I’ll have to give it more thought, but I think contractually obligating authors to blog, speak on panels and attend events could be a good thing for authors. As it is, there is an implied obligation. The publisher signs the author, then says, “we’re only going to spend $6,000 on marketing.” The author doesn’t think much about it until his agent calls him and says, “if you expect to get another publishing contract you’re going to have to sell at least 7000 copies of your first book. So the author starts blogging and speaking at events. If the obligation is in the contract then it is easier for the agent to go to the publisher and say, “the contract requires the author to put in this much labor and travel, so you are going to have to give the author this much to cover that.”


Bravo for "don't abandon the bookstores"!

I work for a book publisher and have dealt with hundreds of bookstore author events.

First, Sarah Lacy had an existing following before she wrote her book, and so was able to martial her fans to turn out for a signing. Many (most?) authors don't have a following -- the bookstores can help to introduce the author to an audience. Secondly, the bookstores have the resources and the know-how to promote the event, order the book, and make sure there are enough books at events. They can also reach out to local organizations in the community that would have a specific author event relevant.

Most bookstores will do events outside the bookstore at a larger venue if the author is big enough and if there is an obvious reason to go off-site.

Lastly, and not insignificant, is the fact that bookstore will continue to sell the book long after the author has left town. I guarantee that the staff will have read the book before the event, and if the author is pleasant and engaging, and the book delivers, the bookstore staff will tell their customers about it for months beyond the date of the event. I have known stores who have sold 20 books at a signing but have gone on to sell thousands of that book in its lifetime.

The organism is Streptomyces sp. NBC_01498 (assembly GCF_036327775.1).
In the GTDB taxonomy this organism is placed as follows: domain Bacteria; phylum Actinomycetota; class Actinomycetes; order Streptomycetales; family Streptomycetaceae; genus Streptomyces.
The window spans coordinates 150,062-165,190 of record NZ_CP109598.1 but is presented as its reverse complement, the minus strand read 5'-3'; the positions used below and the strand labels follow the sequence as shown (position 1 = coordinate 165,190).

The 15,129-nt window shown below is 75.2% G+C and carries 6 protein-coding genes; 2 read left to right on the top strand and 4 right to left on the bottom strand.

If you only rely on your existing fans to turn out for an event, you won't get any new fans as a result. Bookstores can help grow the audience.

Michael A. Banks

Multi-book contracts ... as you say, the success of a book doesn't necessarily foreshadow success for the next one by the same author. "The next book" after a bestseller most often achieves success if said bestseller left the readers wanting more. That's why there are so many wizards and elves trilogies out there.

Anent everyone going off to blog and twitter to promote books, there has to be a saturation point for that, a point at which people ignore the hype or pretty much treat one book's promo like that of any other. The only way to stand out then will be by doing things that others aren't--like bookstore events.

Semi-related to this, a post at Mashable discusses how everyone sending out press releases based on the same strategy blunts their effectiveness.

Francis Hamit

I find book tour events a great way to meet people and talk about my book "The Shenandoah Spy". I've just finished a tour where I did eight Hastings Entertainment stores in Texas, Colorado, New Mexico and Arizona. The customer reactions validated the sales power of our cover and some of the Book Managers thought so much of it they set up special endcap displays of the book before we arrived. I also found out that many people bought the book to give to someone else with a strong interest in the Civil War. I've got a smaller tour this month and a table event with a Civil War Round Table. I'm selling books, but the real purpose is to create "buzz" for the book by getting people to read it. It's a marathon, not a sprint.